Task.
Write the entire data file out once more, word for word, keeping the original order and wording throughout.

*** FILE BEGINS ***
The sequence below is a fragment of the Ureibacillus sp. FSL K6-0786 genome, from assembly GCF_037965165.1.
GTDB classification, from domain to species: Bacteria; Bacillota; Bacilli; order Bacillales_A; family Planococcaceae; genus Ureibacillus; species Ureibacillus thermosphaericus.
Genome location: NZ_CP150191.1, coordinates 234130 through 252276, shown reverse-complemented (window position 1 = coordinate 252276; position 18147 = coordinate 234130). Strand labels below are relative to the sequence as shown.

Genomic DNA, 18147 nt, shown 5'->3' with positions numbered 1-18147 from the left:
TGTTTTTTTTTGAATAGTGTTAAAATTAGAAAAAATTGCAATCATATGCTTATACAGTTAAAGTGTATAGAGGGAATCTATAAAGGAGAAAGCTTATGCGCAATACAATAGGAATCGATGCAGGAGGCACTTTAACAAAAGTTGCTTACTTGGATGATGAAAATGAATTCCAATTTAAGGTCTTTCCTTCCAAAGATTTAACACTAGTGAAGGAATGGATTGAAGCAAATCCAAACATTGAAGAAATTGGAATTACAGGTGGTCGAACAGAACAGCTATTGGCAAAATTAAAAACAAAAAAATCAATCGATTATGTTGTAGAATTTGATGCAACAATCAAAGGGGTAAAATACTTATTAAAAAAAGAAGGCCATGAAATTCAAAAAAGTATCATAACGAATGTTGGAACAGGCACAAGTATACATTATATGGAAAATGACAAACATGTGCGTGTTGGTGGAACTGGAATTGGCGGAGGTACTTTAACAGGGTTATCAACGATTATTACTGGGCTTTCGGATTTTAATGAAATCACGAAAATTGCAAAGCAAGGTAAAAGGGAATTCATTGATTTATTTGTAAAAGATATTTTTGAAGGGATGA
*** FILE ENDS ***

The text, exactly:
The sequence below is a fragment of the Ureibacillus sp. FSL K6-0786 genome, from assembly GCF_037965165.1.
GTDB classification, from domain to species: Bacteria; Bacillota; Bacilli; order Bacillales_A; family Planococcaceae; genus Ureibacillus; species Ureibacillus thermosphaericus.
Genome location: NZ_CP150191.1, coordinates 234130 through 252276, shown reverse-complemented (window position 1 = coordinate 252276; position 18147 = coordinate 234130). Strand labels below are relative to the sequence as shown.

Genomic DNA, 18147 nt, shown 5'->3' with positions numbered 1-18147 from the left:
TGTTTTTTTTTGAATAGTGTTAAAATTAGAAAAAATTGCAATCATATGCTTATACAGTTAAAGTGTATAGAGGGAATCTATAAAGGAGAAAGCTTATGCGCAATACAATAGGAATCGATGCAGGAGGCACTTTAACAAAAGTTGCTTACTTGGATGATGAAAATGAATTCCAATTTAAGGTCTTTCCTTCCAAAGATTTAACACTAGTGAAGGAATGGATTGAAGCAAATCCAAACATTGAAGAAATTGGAATTACAGGTGGTCGAACAGAACAGCTATTGGCAAAATTAAAAACAAAAAAATCAATCGATTATGTTGTAGAATTTGATGCAACAATCAAAGGGGTAAAATACTTATTAAAAAAAGAAGGCCATGAAATTCAAAAAAGTATCATAACGAATGTTGGAACAGGCACAAGTATACATTATATGGAAAATGACAAACATGTGCGTGTTGGTGGAACTGGAATTGGCGGAGGTACTTTAACAGGGTTATCAACGATTATTACTGGGCTTTCGGATTTTAATGAAATCACGAAAATTGCAAAGCAAGGTAAAAGGGAATTCATTGATTTATTTGTAAAAGATATTTTTGAAGGGATGA